HC Deb 30 July 1891 vol 356 cc746-50

Order read for resuming Adjourned Debate on Question [29th July], "That Standing Order 243 be suspended, and that the Bill be now read the third time."—(Mr. Caldwell.)

Question put, and agreed to.

Queen's Consent signified.

Motion made, and Question proposed, "That the Bill be now read the third time."

Amendment proposed, to leave out the word "now," and at the end of the Question to add the words "upon this day three months."—(Mr. Henry J. Wilson.)

Question proposed, "That the word 'now' stand part of the Question."

(3.10) MR. CHILDERS (Edinburgh, S.)

I hope the Amendment will not be pressed, as it is a somewhat unusual coarse to move the rejection of a Bill without assigning any reasons for the Motion. Perhaps, under the circumstances, I had better say a word as to what the Bill does, and why it is considered to be necessary. It is a Bill which after having received discussion in the House was referred to a Select Committee of five members—three selected in the usual way and two nominated by the Committee of Selection. I was one of the two nominated by the Committee of Selection, and I can safely say that both of us entered the Committee with perfectly open minds. Neither of us took part in the Division upon the second reading, and neither of us had the slightest bias either one way or the other. The fact of the matter is, that the existing Church has come to be altogether unsuited to the wants of the parish, and it has been thought desirable to dispose of the site and erect another Church in the centre of the parish where it will better meet the necessities of the locality. I may add that the Bill is unanimously supported by the inhabitants of the parish.


I rise to protest against debating so small a question at so late a period of the Session. The whole question has already been fully discussed. I do not deny that the right hon. Gentleman has put all the facts clearly and cogently before the House, but we have heard them already and there is nothing more to be said upon the matter. Certainly nothing has occurred to-day to remove from the minds of hon. Members that a complete job is being perpetrated.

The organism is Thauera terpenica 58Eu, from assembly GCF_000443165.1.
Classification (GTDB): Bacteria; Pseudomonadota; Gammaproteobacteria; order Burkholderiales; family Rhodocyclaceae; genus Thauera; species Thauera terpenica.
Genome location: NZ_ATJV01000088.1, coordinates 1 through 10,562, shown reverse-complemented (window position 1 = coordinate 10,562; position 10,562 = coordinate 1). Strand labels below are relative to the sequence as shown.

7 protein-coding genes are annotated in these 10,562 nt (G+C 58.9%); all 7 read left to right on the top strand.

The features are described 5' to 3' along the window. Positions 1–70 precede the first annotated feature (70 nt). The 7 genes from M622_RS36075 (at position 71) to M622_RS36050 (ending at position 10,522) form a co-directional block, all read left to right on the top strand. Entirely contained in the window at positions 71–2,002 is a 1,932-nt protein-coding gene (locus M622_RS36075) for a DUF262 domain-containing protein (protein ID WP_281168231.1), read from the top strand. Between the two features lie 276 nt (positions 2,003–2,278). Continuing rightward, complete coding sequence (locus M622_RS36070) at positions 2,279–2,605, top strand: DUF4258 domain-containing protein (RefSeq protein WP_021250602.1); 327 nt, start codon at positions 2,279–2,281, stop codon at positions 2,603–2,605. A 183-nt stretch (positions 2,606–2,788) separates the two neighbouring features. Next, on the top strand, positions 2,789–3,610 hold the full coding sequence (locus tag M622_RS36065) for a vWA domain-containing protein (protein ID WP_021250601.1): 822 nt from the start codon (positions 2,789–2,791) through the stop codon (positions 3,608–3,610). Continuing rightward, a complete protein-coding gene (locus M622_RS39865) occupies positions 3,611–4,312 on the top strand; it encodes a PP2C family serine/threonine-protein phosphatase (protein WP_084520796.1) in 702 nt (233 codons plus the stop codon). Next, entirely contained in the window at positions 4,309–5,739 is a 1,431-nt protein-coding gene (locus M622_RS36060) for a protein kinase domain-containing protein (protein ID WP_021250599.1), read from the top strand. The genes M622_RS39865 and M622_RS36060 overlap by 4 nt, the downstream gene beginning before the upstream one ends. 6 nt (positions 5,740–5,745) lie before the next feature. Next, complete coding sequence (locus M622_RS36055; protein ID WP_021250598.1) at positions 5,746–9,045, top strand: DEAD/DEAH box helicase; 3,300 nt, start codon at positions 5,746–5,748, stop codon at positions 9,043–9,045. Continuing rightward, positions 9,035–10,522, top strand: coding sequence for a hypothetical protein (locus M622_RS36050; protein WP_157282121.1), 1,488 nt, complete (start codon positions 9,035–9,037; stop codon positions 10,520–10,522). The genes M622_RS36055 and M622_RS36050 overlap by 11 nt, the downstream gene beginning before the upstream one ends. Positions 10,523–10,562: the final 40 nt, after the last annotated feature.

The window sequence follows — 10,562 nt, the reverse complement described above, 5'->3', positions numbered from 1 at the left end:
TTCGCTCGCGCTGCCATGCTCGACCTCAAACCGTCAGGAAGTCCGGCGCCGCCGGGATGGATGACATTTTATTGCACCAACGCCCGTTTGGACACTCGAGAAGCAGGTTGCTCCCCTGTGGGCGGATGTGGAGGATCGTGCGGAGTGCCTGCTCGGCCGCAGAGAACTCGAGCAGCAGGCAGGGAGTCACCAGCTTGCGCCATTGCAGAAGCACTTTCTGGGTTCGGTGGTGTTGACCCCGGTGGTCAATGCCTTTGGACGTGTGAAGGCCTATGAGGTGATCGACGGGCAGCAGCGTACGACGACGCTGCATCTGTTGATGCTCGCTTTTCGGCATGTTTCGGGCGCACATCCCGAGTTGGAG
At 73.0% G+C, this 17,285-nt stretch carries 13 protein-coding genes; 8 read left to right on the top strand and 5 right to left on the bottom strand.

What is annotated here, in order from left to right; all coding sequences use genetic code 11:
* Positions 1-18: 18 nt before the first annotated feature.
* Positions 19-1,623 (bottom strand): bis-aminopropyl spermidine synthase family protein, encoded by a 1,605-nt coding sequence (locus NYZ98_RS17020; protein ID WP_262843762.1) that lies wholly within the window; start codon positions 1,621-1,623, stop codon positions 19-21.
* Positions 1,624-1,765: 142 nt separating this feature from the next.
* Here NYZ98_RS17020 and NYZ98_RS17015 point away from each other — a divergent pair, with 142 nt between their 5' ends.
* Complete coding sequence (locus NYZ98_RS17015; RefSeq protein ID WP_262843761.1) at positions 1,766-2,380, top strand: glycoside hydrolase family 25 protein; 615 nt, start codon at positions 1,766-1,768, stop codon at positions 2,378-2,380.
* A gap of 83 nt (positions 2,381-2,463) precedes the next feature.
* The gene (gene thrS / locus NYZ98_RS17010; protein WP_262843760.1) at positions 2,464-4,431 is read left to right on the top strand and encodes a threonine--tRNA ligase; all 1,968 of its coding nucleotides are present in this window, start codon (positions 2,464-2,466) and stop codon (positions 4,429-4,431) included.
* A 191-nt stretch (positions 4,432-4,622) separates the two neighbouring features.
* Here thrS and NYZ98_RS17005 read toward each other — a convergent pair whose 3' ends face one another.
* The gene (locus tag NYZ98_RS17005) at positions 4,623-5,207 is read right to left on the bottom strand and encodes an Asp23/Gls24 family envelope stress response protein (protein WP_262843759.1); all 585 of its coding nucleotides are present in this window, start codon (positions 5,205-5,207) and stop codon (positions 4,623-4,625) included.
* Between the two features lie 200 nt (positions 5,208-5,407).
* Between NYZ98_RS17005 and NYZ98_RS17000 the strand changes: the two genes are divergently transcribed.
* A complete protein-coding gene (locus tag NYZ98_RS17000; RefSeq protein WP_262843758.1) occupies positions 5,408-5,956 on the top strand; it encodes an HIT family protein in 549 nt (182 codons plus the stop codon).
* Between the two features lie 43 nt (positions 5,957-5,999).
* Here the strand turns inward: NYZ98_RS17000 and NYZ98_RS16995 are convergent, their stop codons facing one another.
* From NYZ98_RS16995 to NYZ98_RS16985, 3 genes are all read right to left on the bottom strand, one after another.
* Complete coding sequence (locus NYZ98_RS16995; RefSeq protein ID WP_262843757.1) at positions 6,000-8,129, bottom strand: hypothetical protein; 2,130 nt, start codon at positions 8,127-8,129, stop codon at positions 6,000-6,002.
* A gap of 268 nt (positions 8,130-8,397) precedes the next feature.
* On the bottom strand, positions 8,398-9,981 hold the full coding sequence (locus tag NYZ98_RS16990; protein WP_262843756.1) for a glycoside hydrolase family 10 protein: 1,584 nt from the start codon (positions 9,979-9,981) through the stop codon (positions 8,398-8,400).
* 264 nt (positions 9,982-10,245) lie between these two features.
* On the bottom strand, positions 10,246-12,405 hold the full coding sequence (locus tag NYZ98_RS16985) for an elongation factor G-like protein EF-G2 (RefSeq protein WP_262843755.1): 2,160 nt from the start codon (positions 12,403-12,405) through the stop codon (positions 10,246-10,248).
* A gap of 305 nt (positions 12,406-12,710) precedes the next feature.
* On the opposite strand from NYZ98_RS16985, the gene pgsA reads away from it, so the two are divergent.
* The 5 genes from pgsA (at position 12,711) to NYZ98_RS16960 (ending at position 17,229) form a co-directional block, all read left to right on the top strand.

(3.14.) VISCOUNT CRANBORNE (Lancashire, N.E., Darwen)

The hon. Member who moved the rejection of the Bill refrained from giving any reasons why a measure, which was fully discussed upon the Second Reading and has passed the ordeal of a Committee, should be rejected at the eleventh hour. When the Bill was before the House for Second Reading we were told that the measure was very much opposed by the parish, and it was pointed out that there was a petition against it from the Vestry. It appeared, however, when the Committee met upstairs that the Vestry had withdrawn their petition and that the Bill was altogether unopposed except by a certain charitable Trust. One of the great points on the Second Reading was that it was proposed to destroy an artistic monument, but no architects for artistic purposes appeared before the Committee at all. The Institute of Architects did petition, but no appearance was put in in support of the petition. The hon. Member for Leicester (Mr. Picton) cross-examined the witnesses in order to prove his contention, but he completely failed; and it was shown that the removal of the church will be of material advantage to the inhabitants of the parish. I am afraid that the Motion to reject the Bill is to be attributed to that bitter opposition to improvements in the Church of England of which we had a signal instance yesterday afternoon. I hope that all fair-minded Members of the House will combine to resist the opposition offered to this Bill.

(3.20.) MR. WOOTTON ISAACSON (Tower Hamlets, Stepney)

I hope that the Amendment will be withdrawn. As a resident of the parish, I can assure hon. Members that the removal of this church is very much needed by an increasing and populous district, and it would be a great loss-to the neighbourhood if the Bill were rejected. It is simply an exchange of one site for another, and if the removal takes place there will be an excellent church, with a parsonage as well. The population to be served is a working class population, who will be placed at a great disadvantage if the Bill is rejected.

MR. W. H. CROSS (Liverpool, West Derby)